Shortly thereafter, I left software to go back to graduate school, hoping to deepen my understanding of the ways in which modern technology had influenced our culture, and determine if my Christian and my engineering selves could really co-exist. I had never been much of a historian (business and computer science are perhaps some of the most a-historical fields there are), but the critics I most admired seemed to be well-versed in the history of technology, so I thought I should pursue that as well. It turned out to be a good decision, but not for the reasons I originally thought.

As I began to study the history and sociology of technology, I discovered that most critics of technology, especially the ones who write for a popular audience, rely on a theory that is no longer supported by most historians. That theory, commonly known as “technological determinism,” posits that technologies have a kind of one-way, deterministic “impact” on any society that adopts them. The stronger forms of this theory also hold that technological innovations advance according to an internal logic that makes technological progression inevitable and unstoppable.

Although technological determinism was the dominant historical theory for the first half of the 20th century, most current historians consider it to be only half right. Technologies most certainly change the societies that adopt them, but those changes are rarely, if ever, deterministic. Instead, detailed historical cases show that consumers play very active roles in shaping our understanding of what a new device is and is good for. In some cases, they also instigate a physical or functional reshaping of the new device as they seek to make it fit better into their lives (for example, the Kosher mobile phone).

This discovery opened up the possibility that I, as a Christian who was also passionate about technology, could actively engage in the reshaping and redeeming of these new devices. When we think as a technological determinist, we are left with a fairly bleak choice: adopt the new device and suffer the inevitable consequences; or completely reject it and hope you can convince others to do so as well. As Sherry Turkle has reminded us, this is the language of addiction—it’s similar to the way an addict thinks about his or her drugs. But when we realize that both engineers and consumers play active roles in the shaping of new technologies, a new possibility arises: the opportunity for a participatory redemption.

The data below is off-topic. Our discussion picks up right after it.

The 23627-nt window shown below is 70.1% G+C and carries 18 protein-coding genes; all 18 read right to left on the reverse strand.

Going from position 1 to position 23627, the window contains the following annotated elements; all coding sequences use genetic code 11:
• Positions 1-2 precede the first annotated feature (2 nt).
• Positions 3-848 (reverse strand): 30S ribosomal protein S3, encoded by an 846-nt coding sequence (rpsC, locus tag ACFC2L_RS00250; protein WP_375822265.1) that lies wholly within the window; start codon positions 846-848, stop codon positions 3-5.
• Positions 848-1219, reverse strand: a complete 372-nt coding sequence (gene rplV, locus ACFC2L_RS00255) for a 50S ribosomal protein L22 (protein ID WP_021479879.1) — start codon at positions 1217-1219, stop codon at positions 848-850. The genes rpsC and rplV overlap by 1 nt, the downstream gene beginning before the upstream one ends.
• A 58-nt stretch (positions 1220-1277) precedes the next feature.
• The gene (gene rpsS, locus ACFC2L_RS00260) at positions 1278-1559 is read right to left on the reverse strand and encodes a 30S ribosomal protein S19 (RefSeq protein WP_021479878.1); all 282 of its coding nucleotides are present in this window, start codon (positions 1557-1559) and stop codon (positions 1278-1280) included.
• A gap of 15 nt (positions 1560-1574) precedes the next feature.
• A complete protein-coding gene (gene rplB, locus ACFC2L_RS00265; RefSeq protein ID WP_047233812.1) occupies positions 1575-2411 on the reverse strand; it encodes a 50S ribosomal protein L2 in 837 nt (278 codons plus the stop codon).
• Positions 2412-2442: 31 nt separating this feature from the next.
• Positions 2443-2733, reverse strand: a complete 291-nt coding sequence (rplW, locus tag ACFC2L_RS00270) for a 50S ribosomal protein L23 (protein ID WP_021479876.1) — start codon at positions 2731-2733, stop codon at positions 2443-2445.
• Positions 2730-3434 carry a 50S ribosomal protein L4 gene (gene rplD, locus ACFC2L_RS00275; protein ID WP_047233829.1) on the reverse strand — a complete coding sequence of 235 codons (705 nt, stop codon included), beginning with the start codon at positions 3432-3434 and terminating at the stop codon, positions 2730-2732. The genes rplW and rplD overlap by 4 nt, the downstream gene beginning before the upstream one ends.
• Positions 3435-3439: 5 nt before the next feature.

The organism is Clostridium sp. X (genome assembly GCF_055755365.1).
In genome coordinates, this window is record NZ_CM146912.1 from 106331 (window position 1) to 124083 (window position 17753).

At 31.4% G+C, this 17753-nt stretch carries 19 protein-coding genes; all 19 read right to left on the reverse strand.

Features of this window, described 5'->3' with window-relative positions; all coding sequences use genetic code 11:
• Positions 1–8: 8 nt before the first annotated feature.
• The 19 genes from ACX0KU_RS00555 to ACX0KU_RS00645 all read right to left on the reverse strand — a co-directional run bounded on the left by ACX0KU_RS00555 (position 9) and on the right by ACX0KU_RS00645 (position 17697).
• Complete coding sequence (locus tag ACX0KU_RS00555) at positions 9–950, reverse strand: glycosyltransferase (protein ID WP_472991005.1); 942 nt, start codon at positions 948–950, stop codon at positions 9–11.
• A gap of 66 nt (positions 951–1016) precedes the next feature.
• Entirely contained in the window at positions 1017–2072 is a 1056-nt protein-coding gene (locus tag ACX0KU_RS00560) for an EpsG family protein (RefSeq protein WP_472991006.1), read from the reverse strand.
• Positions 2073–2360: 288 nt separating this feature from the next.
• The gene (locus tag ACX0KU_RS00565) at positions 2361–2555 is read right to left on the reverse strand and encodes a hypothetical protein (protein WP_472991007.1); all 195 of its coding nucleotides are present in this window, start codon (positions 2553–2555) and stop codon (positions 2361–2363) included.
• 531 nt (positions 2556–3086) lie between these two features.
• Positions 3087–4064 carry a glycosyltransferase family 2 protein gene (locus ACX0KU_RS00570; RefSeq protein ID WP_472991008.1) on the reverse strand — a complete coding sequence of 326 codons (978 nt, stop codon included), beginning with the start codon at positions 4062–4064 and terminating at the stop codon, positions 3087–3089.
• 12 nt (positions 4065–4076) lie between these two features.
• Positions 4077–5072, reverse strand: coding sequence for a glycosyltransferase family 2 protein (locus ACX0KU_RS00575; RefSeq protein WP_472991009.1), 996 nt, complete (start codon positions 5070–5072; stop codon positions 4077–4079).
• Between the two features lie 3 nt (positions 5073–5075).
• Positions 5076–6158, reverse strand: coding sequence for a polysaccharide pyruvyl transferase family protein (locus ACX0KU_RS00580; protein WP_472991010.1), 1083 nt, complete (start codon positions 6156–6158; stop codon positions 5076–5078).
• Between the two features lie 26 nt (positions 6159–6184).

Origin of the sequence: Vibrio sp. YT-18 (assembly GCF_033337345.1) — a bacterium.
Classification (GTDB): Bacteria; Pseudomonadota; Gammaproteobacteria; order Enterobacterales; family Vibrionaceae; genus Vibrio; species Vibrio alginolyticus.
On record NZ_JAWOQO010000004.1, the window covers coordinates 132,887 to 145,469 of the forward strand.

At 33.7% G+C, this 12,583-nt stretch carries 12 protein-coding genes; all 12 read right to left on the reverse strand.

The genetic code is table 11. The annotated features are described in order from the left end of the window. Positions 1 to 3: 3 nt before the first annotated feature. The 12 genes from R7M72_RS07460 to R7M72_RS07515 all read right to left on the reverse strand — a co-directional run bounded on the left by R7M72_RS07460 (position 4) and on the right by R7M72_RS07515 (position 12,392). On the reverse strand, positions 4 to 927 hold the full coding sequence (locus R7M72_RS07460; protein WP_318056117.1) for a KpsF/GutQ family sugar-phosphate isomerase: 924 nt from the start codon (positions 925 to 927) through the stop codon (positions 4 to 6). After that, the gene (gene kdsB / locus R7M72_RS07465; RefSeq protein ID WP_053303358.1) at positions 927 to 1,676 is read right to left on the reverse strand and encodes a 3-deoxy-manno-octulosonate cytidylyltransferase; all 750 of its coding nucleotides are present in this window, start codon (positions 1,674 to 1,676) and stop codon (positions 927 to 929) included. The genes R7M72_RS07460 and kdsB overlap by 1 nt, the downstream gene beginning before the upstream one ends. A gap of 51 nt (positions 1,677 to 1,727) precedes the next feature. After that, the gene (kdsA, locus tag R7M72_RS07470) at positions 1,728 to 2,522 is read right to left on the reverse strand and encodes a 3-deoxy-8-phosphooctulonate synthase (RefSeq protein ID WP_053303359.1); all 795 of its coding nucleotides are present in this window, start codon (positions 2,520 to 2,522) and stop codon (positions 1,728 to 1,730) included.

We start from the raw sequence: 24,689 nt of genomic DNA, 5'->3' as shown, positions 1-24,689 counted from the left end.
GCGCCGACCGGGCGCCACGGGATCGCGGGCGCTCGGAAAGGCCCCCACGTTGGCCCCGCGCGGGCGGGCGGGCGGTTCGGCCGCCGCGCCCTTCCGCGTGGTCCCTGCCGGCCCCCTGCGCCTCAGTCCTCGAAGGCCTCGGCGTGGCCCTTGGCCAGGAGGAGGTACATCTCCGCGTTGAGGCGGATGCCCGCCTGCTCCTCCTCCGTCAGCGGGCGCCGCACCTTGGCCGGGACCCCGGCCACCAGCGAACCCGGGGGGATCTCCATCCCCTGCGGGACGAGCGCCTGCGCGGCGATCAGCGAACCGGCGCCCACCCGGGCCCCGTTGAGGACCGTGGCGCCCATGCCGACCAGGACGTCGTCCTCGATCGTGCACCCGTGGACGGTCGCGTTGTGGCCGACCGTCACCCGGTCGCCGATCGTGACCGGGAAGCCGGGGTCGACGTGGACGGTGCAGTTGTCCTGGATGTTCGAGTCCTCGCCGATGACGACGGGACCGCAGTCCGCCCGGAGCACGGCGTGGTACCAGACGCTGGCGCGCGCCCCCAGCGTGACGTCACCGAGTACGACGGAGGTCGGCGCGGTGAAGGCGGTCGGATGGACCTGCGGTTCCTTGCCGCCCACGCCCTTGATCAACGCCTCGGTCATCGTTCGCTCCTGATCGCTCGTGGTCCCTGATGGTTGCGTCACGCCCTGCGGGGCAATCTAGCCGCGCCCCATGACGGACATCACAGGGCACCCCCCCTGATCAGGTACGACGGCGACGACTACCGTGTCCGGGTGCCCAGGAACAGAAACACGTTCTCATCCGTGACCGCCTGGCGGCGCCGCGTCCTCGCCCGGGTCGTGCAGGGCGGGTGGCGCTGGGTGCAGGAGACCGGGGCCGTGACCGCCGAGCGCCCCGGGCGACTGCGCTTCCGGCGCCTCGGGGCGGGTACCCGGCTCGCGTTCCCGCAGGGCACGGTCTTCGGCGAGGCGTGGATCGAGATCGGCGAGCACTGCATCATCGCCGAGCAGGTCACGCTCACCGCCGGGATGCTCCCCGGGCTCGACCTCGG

This realization also helped me see how I might reintegrate my Christian and engineering selves. If technologies did not have deterministic impacts and did not advance entirely according to their own logic, then it was dreadfully important for more Christians to be actively involved in not only the engineering of new devices and systems, but also their early adoption. If Christians aren’t there to inject their own values into the design, production, marketing, and adoption of new technologies, we really have no excuse if we don’t like how things turn out. Blaming deterministic outcomes just obscures what is really a lack of engagement.

I also began to realize that my Romantic reaction was just as short-sighted as the techno-optimism of my youth. It was certainly good to question the purported benefits of modern technology, and perhaps reject a few things that were really more of a distraction than a help, but to deny the flourishing I felt when designing and building software was to deny an important part of who I was made to be. Not all of us are made to be farmers or poets. Some of us are made to be engineers and artisans.

Are you a Christian involved in some kind of engineering practice? If so, how do you integrate your faith and your work? What makes a Christian engineer different from a secular one?

Sherlock, or Why Engineers Need to be Involved in the Christian Commentary on Technology

SherlockA while back, my wife and I were trolling the streaming options on Netflix, when we came across what looked to be an interesting setting of Sir Arthur Conan Doyle’s Sherlock Holmes stories. This recent BBC series is simply titled “Sherlock,” and unlike the other versions we’ve seen, which had been set in Doyle’s original context of late 19th and early 20th century England, these episodes are set in the present day. Sherlock still solves perplexing crimes with his amazing powers of deduction, but now he uses a mobile phone instead of his usual network of street-savvy children. Watson still serves as his assistant, but he now reports their adventures via a blog instead of the newspaper.

The series is really fantastic, but what I find most fascinating about it is the way in which the writers had to sift and separate which elements of the original characters and stories were truly essential, and which were merely accidental, contextual, and contingent. In other words, they had to extract and maintain what made Sherlock truly Sherlock; the rest they could then update and play with to better fit our current context. Writers are, of course, the best equipped to do this kind of thing with stories, as they have the skills and sensitivities necessary to analyze the various components and ascertain which elements must remain, and which could be different.